Pharmaceutical patents and generic entry competition: the role of marketing exclusivity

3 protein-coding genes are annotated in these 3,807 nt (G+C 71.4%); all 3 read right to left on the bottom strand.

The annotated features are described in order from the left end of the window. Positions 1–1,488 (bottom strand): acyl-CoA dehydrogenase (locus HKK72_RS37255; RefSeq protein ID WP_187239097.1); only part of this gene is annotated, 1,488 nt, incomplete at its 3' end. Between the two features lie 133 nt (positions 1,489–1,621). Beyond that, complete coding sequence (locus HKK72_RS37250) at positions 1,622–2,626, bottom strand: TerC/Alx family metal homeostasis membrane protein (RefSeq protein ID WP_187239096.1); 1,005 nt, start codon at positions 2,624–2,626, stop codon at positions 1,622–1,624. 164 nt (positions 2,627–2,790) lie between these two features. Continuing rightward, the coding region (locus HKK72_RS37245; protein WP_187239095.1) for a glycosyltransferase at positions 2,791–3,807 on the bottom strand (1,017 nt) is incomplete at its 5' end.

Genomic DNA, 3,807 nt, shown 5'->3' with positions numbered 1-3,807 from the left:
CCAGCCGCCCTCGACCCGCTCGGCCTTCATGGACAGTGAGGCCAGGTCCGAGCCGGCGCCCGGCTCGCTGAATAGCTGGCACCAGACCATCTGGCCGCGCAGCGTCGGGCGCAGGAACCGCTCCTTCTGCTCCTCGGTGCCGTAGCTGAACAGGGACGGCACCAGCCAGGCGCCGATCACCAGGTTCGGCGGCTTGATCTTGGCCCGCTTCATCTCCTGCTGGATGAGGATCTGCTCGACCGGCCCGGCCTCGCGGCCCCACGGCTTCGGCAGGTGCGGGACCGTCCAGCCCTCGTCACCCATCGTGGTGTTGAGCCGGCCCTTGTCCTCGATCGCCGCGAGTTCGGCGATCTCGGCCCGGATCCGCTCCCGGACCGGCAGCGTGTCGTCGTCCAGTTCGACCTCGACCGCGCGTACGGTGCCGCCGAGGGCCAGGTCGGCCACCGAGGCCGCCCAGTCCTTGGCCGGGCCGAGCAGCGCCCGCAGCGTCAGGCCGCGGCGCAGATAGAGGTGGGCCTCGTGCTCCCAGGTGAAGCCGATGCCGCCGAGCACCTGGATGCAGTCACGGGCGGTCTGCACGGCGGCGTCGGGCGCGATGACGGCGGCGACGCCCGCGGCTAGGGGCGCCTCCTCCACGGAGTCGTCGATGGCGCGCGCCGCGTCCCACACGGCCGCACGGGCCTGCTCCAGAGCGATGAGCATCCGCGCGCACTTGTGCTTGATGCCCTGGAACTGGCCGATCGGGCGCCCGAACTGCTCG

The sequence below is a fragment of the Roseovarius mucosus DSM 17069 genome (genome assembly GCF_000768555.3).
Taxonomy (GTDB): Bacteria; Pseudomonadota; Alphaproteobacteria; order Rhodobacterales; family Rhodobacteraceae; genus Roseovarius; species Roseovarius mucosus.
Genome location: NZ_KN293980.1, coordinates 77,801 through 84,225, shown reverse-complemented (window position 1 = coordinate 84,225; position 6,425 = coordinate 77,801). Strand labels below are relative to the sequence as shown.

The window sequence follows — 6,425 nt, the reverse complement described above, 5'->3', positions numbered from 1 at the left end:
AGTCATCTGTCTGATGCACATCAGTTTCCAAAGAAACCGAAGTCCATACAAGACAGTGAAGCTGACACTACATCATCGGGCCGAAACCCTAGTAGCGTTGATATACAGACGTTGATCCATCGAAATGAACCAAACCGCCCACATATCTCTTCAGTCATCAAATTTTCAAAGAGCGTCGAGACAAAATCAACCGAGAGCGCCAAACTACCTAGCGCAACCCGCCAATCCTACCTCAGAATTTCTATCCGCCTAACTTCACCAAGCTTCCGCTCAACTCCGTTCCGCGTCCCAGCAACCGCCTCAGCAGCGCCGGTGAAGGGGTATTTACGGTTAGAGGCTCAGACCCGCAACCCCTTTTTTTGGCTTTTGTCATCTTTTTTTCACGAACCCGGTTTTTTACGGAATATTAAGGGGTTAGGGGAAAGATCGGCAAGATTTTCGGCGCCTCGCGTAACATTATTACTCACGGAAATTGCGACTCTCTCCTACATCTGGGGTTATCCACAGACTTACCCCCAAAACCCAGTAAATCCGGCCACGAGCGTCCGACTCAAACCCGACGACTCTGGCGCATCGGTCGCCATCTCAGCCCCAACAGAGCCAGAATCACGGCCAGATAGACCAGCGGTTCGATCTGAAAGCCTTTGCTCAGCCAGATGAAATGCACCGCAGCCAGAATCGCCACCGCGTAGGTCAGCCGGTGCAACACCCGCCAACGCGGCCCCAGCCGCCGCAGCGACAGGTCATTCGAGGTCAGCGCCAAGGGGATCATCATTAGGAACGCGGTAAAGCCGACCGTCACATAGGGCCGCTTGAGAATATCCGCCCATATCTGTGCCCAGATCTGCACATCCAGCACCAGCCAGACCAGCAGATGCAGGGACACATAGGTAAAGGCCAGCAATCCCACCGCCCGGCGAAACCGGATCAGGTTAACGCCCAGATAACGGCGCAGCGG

Extensive tests required by FDA severely curtail effective patent length for innovation drugs, raising concern that incentives to develop new drugs are insufficient in the U.S. The Hatch-Waxman Act addresses this issue with a five-year patent extension. At the same time, Hatch-Waxman promotes generic entry by reducing the entry cost for generics and by granting 180-day marketing exclusivity to a first challenger of the patent. While these two objectives seem at odds with other, we show that if the entry cost reduction is substantial, granting the marketing exclusivity also contributes to restoration of incentives to innovate. However, market exclusivity most likely decreases social welfare.
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